The Manhattan district attorney’s office and federal authorities have expanded their investigation into antiquities smuggling by Subhash Kapoor, a longtime Upper East Side art dealer who is accused of selling looted items from India that have ended up in private collections and museums around the world.
On Monday, the district attorney’s office charged Mr. Kapoor’s sister, Sushma Sareen of Rockville Centre, N.Y., with hiding four bronze statues of Hindu deities, together valued at $ 14.5 million, so they could not be seized by the authorities.
Mr. Kapoor, owner of the Art of the Past gallery on Madison Avenue at 89th Street, has been jailed in India in the case since last year. In four raids in 2012, investigators found more than $ 100 million worth of Indian antiquities at sites associated with Mr. Kapoor, the authorities said.
Mr. Kapoor’s Manhattan gallery, which was founded in 1974, remained open until it was raided last January by investigators who seized antiquities valued at $ 10 million. Prosecutors say in court papers that after that raid, Ms. Sareen arranged to have the bronzes, then in an associate’s custody, moved “to a safe location.” Investigators would not comment on whether they had recovered the statues, which they identified as four 11th-century and 12th-century works that had been taken from temples in the Indian state of Tamil Nadu. Though Mr. Kapoor, 64, is in jail, the investigation by local authorities and the federal Department of Homeland Security has continued, and the prosecutors said in court papers that they have been able to cultivate several confidential informants who are aiding in the case, including a former employee of the gallery.
Federal officials have described Mr. Kapoor as “one of the most prolific commodities smugglers in the world.”
The prosecutor in charge of the case for the district attorney is Matthew Bogdanos, who, as a colonel in the Marine Corps Reserves in Iraq, oversaw an investigation into the 2003 looting of the National Museum in Baghdad.
The criminal complaint filed in Manhattan says Ms. Sareen took charge of her brother’s business operations after he was arrested and traveled to India to arrange for wire transfers and contact the smuggling network.
Ms. Sareen, 60, who is charged with four counts of criminal possession of stolen property, was released on $ 10,000 bail. Her lawyer, Scott E. Leemon of Manhattan, said that his client denied the charges.
In three raids after the initial seizures at the Art of the Past gallery, federal authorities confiscated more than $ 90 million in Indian antiquities from storage units in Manhattan linked to Mr. Kapoor. Simultaneously, they asked American museums to examine their collections for items they might have obtained from Mr. Kapoor. While some said they had drawings and terra cotta items donated by him, none have reported owning an ancient statue.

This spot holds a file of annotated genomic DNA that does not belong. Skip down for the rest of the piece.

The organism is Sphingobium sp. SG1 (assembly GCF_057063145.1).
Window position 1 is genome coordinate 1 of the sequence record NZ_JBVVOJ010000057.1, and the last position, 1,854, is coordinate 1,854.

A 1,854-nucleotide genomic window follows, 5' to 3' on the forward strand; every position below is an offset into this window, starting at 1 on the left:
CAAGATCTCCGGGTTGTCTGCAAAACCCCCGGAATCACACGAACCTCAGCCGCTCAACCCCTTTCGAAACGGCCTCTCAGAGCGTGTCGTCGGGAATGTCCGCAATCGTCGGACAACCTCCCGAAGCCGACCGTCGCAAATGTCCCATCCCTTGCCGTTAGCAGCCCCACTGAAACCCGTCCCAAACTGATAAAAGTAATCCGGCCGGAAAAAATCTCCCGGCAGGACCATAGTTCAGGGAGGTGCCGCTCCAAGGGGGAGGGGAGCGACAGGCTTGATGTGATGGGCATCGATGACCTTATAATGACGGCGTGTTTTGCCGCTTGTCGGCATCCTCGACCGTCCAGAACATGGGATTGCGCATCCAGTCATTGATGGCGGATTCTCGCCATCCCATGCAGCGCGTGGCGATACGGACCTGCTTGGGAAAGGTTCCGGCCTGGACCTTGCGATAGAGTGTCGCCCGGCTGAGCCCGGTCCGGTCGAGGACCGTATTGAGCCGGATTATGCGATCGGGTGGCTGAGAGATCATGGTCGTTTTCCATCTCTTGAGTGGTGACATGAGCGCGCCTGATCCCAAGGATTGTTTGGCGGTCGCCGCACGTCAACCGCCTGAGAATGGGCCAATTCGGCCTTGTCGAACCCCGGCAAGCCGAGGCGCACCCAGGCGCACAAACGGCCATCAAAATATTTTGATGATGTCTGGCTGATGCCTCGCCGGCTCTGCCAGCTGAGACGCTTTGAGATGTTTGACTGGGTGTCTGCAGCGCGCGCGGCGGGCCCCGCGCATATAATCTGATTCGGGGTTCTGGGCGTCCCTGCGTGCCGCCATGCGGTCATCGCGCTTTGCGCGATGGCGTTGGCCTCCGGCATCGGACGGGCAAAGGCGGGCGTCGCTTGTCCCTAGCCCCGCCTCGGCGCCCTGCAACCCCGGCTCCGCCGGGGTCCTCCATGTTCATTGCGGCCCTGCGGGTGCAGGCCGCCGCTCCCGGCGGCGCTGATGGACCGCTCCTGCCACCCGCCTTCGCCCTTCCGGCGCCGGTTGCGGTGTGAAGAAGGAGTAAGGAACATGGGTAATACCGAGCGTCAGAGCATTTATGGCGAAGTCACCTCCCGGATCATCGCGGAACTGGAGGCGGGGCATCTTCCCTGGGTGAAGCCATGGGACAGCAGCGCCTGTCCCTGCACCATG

Under India’s Antiquities and Art Treasures Act, no art object more than 100 years old may be removed from the country. But in the decades since the law was instituted in 1972, antiques from several Indian temples and heritage sites have been auctioned in New York and London.
Ms. Sareen is accused of hiding two bronze statues of the deity Shiva and two of the goddess Uma. They were displayed in Mr. Kapoor’s sales catalogs from 2010 and 2011, officials say, and have been listed as stolen by officials in India. The complaint says the Shivas are valued at $ 5 million and $ 3.5 million, and the Umas at $ 3.5 million and $ 2.5 million.
At least two other stolen statues tied to Mr. Kapoor have been traced to museums in Australia, and Indian authorities have demanded their return. One piece similar to those missing in New York was sold for $ 5 million to the National Gallery in Australia, which told Indian officials it is reviewing their request.
In a statement, the Manhattan district attorney, Cyrus R. Vance Jr., said his office “has a long and distinguished history of prosecuting art fraud, crossing borders when necessary to see that justice is served.”
Mr. Vance said that “cases involving antiquities have personally interested me since I was a young prosecutor in the ’80s, working on a case involving forged Middle Eastern artworks, including one from the Achaemenid period” of sixth- to fourth-century B.C. Persia.